Appalachia is in need of a Marshall Plan
Appalachia needs something akin to a Marshall Plan, not a pittance.
The people of Appalachia and Middle America feel excluded from the conversation about their destiny. A feeling of hopelessness persists. Regions which once hosted bustling steel mills, auto plants, and coal mines now house desolation and shuttered main streets.
Families cannot stay together because the young people must leave to find work. This only adds to the pain — because family counts in Middle America.
(…) A comprehensive plan and massive investment in Appalachia and Middle America would offer hope. The effort deserves a dedicated leadership at the Cabinet level. The Marshall Plan turned around a devastated Europe after World War II — it can be done.
Where could funding be found for such a program?
Washington spends billions on other countries every year in foreign aid programs. The United States sent $32 billion overseas in 2019. Appalachia got $177 million from the Appalachian Regional Commission. That is only one example. If the political will existed, if Washington cared, something could be done.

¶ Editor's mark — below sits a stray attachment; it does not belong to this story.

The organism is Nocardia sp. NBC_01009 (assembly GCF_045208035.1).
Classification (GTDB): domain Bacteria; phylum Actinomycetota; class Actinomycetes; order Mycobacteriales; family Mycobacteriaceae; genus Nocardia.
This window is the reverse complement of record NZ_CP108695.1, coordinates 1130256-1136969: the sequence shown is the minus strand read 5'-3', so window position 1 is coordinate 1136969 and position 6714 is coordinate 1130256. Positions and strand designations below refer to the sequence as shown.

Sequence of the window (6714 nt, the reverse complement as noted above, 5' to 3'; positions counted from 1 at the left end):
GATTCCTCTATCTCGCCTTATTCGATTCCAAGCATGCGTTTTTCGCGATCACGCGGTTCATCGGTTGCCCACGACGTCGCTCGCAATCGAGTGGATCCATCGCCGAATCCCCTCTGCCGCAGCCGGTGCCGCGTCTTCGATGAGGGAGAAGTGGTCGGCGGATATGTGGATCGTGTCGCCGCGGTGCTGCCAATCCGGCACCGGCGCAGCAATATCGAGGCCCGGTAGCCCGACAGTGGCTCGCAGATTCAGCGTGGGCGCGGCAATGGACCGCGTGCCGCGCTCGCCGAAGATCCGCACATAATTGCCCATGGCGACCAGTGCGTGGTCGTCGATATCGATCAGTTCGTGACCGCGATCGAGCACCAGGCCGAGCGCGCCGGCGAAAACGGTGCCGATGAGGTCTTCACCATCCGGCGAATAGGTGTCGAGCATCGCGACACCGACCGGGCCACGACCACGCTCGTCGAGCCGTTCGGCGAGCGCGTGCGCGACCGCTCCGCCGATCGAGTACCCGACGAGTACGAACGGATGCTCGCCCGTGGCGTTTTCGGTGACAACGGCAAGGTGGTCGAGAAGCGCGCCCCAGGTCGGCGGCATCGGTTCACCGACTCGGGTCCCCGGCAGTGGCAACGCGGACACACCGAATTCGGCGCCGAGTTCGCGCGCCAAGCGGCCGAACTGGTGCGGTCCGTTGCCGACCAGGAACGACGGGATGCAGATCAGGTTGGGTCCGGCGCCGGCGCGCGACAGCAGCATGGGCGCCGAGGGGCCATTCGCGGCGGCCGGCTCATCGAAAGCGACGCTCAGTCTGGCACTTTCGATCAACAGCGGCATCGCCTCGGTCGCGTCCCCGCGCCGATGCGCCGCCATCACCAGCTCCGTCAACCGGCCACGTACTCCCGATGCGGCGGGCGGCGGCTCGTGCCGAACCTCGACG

More than 50 years ago, President Lyndon Johnson declared the War on Poverty. That war, placed in the hands of so-called experts and government bureaucrats, failed to help the 420 counties constituting Appalachia.
We know what does not work. Despite the good intentions behind the Appalachian Regional Commission, it has provided no real solutions. A prime example of the policy of benign neglect can be found in an ARC press release Feb. 12 touting $3.3 million in “investments.” People in Appalachia know those crumbs amount to nothing. Washington doesn’t get the magnitude of the problem.
Shrinking tax bases are starving basic services in Appalachia and Middle America. Services like police, firefighting, and schools. An infusion of federal money could save the foundations of rural communities.
For the Capital Beltway establishment, the decades-old answer is the same — throw them a few million for infrastructure projects every year via the ARC. It’s not enough. It is time for real investment in Appalachia and Middle America to begin. What’s needed is a comprehensive plan, utilizing every department of government, to rebuild infrastructure, retrain workers, keep essential services functioning, and encourage redevelopment of the economy.
A targeted investment of federal dollars, and a dedicated leadership implementing a well-thought out plan, could revive hope in Appalachia and Middle America.
— The Toledo Blade